The Paleocene/Eocene Thermal Maximum (PETM) was a transient interval of global warming ∼55 m.y. ago associated with transformation of ecosystems and changes in carbon cycling. The event was caused by the input of massive amounts of CO 2 or CH 4 to the ocean-atmosphere system. Rapid shoaling of the lysocline and calcite compensation depth (CCD) is a predicted response of CO 2 or CH 4 input; however, the extent of this shoaling is poorly constrained. Investigation of Ocean Drilling Program (ODP) Sites 1209-1212 at Shatsky Rise, which lies along a depth transect, suggests a minimum lysocline shoaling of ∼500 m in the tropical Pacific Ocean during the PETM. The sites also show evidence of CaCO 3 dissolution within the sediment column, carbonate "burn-down" below the level of the carbon isotope excursion, and a predicted response to a rapid change in deepwater carbonate saturation. Close examination of several foraminiferal preservation proxies (i.e., fragmentation, benthic/planktonic foraminiferal ratios, coarse fraction, and CaCO 3 content) and observations of foraminifers reveal that increased fragmentation levels most reliably predict intervals with visually impoverished foraminiferal preservation as a result of dissolution. Low CaCO 3 content and high benthic/planktonic ratios also mirror intervals of poorest preservation.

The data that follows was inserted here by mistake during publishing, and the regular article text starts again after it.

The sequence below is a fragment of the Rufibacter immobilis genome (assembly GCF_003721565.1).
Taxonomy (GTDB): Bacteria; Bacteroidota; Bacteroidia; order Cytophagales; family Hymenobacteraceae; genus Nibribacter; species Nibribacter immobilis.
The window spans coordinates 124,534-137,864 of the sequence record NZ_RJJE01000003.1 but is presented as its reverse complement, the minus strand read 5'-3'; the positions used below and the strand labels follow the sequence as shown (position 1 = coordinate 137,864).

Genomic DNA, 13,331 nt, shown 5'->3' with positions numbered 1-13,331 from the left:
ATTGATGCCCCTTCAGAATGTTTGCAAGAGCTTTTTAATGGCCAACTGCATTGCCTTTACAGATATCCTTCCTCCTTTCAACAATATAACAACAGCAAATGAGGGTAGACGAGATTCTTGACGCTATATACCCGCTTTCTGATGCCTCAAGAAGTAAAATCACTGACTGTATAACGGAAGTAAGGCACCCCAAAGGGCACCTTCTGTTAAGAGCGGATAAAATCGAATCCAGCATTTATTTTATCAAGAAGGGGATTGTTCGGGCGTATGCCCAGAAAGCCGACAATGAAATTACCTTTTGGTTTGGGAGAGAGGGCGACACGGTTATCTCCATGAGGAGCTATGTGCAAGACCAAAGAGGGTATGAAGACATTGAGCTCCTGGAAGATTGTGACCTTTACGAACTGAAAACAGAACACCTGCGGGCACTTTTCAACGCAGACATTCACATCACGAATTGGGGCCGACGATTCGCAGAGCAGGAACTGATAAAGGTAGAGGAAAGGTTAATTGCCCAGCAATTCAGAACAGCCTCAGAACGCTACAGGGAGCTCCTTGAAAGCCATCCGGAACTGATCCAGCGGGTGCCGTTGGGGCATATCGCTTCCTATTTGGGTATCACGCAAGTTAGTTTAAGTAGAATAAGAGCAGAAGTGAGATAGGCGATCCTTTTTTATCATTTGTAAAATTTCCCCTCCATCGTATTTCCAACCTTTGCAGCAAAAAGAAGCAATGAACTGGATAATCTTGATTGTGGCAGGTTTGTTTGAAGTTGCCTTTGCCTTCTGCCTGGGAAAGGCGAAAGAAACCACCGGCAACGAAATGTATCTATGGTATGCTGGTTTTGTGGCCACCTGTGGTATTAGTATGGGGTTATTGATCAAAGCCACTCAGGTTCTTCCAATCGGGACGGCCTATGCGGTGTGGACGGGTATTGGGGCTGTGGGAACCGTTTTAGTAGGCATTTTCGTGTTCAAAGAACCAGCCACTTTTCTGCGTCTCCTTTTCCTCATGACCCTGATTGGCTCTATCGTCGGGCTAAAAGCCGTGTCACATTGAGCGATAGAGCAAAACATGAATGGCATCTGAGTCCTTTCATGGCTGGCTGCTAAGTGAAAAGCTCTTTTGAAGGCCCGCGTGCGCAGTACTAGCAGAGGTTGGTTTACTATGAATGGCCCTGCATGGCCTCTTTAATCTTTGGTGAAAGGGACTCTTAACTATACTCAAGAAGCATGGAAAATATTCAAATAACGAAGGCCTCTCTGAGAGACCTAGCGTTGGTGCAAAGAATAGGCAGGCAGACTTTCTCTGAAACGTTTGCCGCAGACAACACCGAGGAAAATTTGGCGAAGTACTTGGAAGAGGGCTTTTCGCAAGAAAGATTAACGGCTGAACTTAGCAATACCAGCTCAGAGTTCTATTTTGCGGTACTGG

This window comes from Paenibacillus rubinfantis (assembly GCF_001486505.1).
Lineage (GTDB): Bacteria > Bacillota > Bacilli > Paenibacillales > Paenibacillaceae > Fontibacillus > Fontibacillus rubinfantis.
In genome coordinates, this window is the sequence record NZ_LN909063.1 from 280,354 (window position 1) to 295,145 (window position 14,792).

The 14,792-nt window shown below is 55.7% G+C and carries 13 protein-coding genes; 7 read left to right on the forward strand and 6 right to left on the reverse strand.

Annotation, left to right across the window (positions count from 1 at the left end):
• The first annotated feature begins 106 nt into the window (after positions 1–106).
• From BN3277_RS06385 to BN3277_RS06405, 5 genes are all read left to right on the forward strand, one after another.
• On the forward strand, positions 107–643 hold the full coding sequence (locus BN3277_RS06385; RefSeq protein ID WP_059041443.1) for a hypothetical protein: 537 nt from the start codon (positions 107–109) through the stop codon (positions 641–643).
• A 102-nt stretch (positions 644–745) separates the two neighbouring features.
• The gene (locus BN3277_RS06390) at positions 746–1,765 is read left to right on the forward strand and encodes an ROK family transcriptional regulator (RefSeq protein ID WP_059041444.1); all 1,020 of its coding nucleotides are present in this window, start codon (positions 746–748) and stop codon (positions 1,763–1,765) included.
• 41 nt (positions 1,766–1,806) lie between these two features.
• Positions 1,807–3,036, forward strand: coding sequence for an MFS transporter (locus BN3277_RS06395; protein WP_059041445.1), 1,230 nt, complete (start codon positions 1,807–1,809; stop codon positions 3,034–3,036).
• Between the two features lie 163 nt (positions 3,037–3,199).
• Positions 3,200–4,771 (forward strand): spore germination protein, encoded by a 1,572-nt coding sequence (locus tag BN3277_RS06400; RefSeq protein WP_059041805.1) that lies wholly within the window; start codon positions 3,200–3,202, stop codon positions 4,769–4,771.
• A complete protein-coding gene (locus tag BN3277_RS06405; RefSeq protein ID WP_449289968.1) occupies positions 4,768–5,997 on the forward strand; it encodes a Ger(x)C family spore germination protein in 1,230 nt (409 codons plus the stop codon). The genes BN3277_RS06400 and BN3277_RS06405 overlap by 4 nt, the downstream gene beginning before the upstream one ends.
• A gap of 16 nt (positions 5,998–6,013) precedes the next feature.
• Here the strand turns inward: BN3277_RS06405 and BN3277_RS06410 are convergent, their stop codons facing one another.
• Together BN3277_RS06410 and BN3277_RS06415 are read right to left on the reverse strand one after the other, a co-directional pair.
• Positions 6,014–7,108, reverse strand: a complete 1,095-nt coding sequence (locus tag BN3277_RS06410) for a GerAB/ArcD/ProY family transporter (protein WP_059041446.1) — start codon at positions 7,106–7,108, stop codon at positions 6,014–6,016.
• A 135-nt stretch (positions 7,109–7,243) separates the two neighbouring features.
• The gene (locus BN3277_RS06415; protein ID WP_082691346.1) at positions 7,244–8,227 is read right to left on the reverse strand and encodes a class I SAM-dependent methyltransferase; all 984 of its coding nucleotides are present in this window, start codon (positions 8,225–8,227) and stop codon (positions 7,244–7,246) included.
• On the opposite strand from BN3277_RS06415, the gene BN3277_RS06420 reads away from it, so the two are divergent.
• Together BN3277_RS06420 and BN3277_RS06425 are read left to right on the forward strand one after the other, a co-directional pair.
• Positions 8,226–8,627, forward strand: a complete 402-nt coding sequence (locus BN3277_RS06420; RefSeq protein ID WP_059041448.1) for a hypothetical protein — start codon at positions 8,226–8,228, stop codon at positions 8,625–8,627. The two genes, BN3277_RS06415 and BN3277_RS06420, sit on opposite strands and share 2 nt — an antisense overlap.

|Proceedings of the Ocean Drilling Program: Scientific Results
|Published - Dec 1 2005
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